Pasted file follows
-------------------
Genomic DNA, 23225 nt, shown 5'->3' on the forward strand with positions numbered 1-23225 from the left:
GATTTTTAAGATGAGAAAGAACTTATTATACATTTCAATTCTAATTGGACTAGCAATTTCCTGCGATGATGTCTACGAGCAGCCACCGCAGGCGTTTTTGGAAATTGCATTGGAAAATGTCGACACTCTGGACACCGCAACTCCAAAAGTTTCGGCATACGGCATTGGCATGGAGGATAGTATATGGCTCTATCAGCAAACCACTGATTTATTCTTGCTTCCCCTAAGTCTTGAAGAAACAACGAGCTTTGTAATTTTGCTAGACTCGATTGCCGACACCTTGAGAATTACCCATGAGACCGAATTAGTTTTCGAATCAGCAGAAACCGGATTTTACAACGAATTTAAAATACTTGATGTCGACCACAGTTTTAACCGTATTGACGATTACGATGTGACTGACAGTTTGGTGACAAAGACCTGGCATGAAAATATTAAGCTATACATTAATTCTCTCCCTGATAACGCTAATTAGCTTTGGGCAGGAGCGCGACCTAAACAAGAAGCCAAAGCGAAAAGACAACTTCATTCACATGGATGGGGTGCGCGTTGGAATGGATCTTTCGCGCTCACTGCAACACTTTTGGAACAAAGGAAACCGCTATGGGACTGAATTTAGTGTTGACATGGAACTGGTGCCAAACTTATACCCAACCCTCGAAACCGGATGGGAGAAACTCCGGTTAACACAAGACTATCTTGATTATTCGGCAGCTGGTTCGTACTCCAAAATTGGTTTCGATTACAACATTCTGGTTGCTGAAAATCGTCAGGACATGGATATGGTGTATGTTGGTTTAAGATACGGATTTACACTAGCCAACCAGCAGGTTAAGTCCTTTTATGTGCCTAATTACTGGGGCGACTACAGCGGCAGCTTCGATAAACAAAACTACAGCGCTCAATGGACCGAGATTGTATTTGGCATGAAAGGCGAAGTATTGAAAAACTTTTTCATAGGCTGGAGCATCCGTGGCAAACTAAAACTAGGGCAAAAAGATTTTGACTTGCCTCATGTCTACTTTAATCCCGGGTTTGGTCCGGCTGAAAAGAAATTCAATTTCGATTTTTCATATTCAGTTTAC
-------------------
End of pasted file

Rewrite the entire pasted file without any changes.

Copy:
Genomic DNA, 23225 nt, shown 5'->3' on the forward strand with positions numbered 1-23225 from the left:
GATTTTTAAGATGAGAAAGAACTTATTATACATTTCAATTCTAATTGGACTAGCAATTTCCTGCGATGATGTCTACGAGCAGCCACCGCAGGCGTTTTTGGAAATTGCATTGGAAAATGTCGACACTCTGGACACCGCAACTCCAAAAGTTTCGGCATACGGCATTGGCATGGAGGATAGTATATGGCTCTATCAGCAAACCACTGATTTATTCTTGCTTCCCCTAAGTCTTGAAGAAACAACGAGCTTTGTAATTTTGCTAGACTCGATTGCCGACACCTTGAGAATTACCCATGAGACCGAATTAGTTTTCGAATCAGCAGAAACCGGATTTTACAACGAATTTAAAATACTTGATGTCGACCACAGTTTTAACCGTATTGACGATTACGATGTGACTGACAGTTTGGTGACAAAGACCTGGCATGAAAATATTAAGCTATACATTAATTCTCTCCCTGATAACGCTAATTAGCTTTGGGCAGGAGCGCGACCTAAACAAGAAGCCAAAGCGAAAAGACAACTTCATTCACATGGATGGGGTGCGCGTTGGAATGGATCTTTCGCGCTCACTGCAACACTTTTGGAACAAAGGAAACCGCTATGGGACTGAATTTAGTGTTGACATGGAACTGGTGCCAAACTTATACCCAACCCTCGAAACCGGATGGGAGAAACTCCGGTTAACACAAGACTATCTTGATTATTCGGCAGCTGGTTCGTACTCCAAAATTGGTTTCGATTACAACATTCTGGTTGCTGAAAATCGTCAGGACATGGATATGGTGTATGTTGGTTTAAGATACGGATTTACACTAGCCAACCAGCAGGTTAAGTCCTTTTATGTGCCTAATTACTGGGGCGACTACAGCGGCAGCTTCGATAAACAAAACTACAGCGCTCAATGGACCGAGATTGTATTTGGCATGAAAGGCGAAGTATTGAAAAACTTTTTCATAGGCTGGAGCATCCGTGGCAAACTAAAACTAGGGCAAAAAGATTTTGACTTGCCTCATGTCTACTTTAATCCCGGGTTTGGTCCGGCTGAAAAGAAATTCAATTTCGATTTTTCATATTCAGTTTAC